Optical density


Quantitative real-time polymerase chain reaction


Reactive oxygen species


Standard deviation


SDS-polyacrylamide gel electrophoresis


Sirtuin 3


Transmission electron microscopy


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We thank the flow cytometry Core at National Center for Protein Sciences at Peking University, particularly Yinghua Guo, for technical help. We are also grateful to the Center of Electron Microscopy at East China Normal University and Shanghai Nanoport at Thermofisher Scientific, for kindly providing technical help on TEM detection. And, the schematics were created with


This work was supported by the National Natural Science Foundation of China (32102549); the National Key R&D Program of Ningxia (2021BEF02023); the earmarked fund for CARS (CARS-36); the Agricultural Science and Technology Innovation Program (ASTIP-IAS06); the National Key R&D Program of Gansu (21YF5NJ196).

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Authors and Affiliations



SJZ conceived and wrote part of the article. JFG performed experiments and wrote part of the article. YW and NH provided personal insights into some sections and produced some figures. HW and ZHH prepared the references and checked part of the article. HBZ provided personal insights into some sections of the article. HBZ, as corresponding author, helped with the article conception and outline, helped with revisions, and checked each part of the article before submission. All authors read and approved the final manuscript.

Authors’ information

Dr. HBZ is a professor in Institute of Animal Science, Chinese Academy of Agricultural Sciences. He has undertaken and participated in the project of National Natural Science Foundation of China, the National Dairy Industry Technology System Key R&D Project (sub-topic), etc. Professor HBZ has long been engaged in the research of efficient reproduction technology system and mechanism of embryo development in cattle. Won the national science and technology award 3 times and the provincial science and technology award 7 times; more than 10 authorized state invention patents; more than 80 publications in high level journals worldwide.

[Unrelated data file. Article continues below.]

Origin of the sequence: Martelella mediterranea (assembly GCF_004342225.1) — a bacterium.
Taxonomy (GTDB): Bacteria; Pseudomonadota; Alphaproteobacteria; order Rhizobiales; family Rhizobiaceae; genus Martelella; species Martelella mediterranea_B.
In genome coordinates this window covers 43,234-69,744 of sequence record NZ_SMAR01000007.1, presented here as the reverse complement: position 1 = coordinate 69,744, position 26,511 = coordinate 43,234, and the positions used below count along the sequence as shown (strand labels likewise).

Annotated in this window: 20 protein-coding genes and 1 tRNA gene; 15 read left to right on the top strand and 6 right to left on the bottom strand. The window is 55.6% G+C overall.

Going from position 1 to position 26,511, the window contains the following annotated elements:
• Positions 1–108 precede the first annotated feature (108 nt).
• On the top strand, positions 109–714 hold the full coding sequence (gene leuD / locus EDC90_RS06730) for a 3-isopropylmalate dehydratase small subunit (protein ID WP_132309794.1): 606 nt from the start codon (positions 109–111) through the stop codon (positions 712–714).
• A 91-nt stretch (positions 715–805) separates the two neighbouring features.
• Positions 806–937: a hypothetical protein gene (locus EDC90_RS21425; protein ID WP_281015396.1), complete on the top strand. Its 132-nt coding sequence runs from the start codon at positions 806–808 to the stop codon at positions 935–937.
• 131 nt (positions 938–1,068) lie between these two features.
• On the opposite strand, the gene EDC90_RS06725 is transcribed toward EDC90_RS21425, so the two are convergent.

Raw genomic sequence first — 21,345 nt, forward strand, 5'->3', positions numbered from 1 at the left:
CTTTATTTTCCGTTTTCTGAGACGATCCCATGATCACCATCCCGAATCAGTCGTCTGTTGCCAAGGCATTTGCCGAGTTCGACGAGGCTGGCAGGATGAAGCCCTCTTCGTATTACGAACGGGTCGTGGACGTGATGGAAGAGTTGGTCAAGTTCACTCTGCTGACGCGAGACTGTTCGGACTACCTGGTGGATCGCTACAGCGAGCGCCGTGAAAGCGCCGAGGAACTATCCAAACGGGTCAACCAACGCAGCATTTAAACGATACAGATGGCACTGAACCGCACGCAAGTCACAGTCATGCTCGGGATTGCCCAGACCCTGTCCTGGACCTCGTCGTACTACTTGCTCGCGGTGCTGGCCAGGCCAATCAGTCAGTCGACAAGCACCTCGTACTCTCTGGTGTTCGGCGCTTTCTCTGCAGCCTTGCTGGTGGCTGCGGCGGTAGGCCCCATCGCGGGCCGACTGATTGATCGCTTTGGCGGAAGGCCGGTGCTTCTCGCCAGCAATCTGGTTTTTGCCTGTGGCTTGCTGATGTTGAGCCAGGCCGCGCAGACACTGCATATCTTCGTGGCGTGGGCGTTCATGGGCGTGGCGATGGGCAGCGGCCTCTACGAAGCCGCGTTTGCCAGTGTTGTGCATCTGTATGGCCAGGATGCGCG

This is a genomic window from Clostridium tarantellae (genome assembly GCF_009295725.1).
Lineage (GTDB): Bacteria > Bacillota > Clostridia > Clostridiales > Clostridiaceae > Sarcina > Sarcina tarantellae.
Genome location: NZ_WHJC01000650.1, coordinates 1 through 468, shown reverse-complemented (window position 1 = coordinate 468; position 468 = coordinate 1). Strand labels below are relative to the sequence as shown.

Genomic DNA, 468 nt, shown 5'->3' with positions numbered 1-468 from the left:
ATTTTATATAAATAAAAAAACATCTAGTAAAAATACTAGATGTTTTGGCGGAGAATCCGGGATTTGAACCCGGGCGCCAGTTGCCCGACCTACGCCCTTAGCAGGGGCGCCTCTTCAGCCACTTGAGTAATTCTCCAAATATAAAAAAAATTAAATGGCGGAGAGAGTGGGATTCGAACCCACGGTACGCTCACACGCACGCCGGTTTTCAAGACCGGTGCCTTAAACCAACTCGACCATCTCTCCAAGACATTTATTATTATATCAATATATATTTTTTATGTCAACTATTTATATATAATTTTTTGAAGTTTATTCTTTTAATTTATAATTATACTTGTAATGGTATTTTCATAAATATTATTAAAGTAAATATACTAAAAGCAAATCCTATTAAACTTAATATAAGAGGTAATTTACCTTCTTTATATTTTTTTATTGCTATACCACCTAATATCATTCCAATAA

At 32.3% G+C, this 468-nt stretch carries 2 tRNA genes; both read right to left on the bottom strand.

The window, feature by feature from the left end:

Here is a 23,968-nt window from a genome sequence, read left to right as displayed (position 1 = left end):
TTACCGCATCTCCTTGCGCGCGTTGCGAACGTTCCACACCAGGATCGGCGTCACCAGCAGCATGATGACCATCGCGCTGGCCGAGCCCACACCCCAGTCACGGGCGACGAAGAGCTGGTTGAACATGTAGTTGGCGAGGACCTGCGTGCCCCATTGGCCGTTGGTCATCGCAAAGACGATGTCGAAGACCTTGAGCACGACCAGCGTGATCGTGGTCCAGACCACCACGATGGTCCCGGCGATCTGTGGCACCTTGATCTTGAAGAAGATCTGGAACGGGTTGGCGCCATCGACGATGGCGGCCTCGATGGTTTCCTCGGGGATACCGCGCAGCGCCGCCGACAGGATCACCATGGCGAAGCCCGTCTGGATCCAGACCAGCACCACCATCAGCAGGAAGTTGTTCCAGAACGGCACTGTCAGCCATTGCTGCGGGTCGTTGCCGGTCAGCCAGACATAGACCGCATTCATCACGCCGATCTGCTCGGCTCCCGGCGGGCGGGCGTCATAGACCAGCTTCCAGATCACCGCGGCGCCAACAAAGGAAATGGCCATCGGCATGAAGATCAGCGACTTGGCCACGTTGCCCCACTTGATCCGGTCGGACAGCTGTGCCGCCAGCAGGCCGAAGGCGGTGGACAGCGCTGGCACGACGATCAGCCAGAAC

Corresponding author

Correspondence to Huabin Zhu.

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Ethics approval and consent to participate

All of the animal procedures used in this study were approved by the Animal Care and Use Committee of the Institute of Animal Sciences of Chinese Academy of Agricultural Sciences. The approval number is IAS2021-19.

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Not applicable.

Competing interests

The authors declare that they have no competing interests.

Supplementary Information

Additional file 1: Table S1.

Antibody information.

Additional file 2: Table S2.

Nucleotide information.

Additional file 3: Fig. S1.

The specific sequences of the Sirt3 overexpression plasmid.

Additional file 4: Fig. S2.

Relative expression analysis of mitochondrial fusion (OPA1) and division(FIS1)-related genes. *P < 0.05; **P < 0.01.

Additional file 5: Fig. S3.

The effect of Sirt3 knockdown on the proliferation and apoptosis of fGCs. (A) Assay showing siRNA interference efficiency (B) Analysis of theproliferation rate of fGCs after Sirt3 knockdown for 24 h, 48 and72 h. (C-D) Analysis of the apoptosis rate of fGCs after Sirt3 knockdown for72 h. *P < 0.05; **P < 0.01.

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Zhao, S., Gong, J., Wang, Y. et al. Sirtuin 3 regulation: a target to alleviate β-hydroxybutyric acid-induced mitochondrial dysfunction in bovine granulosa cells. J Animal Sci Biotechnol 14, 18 (2023).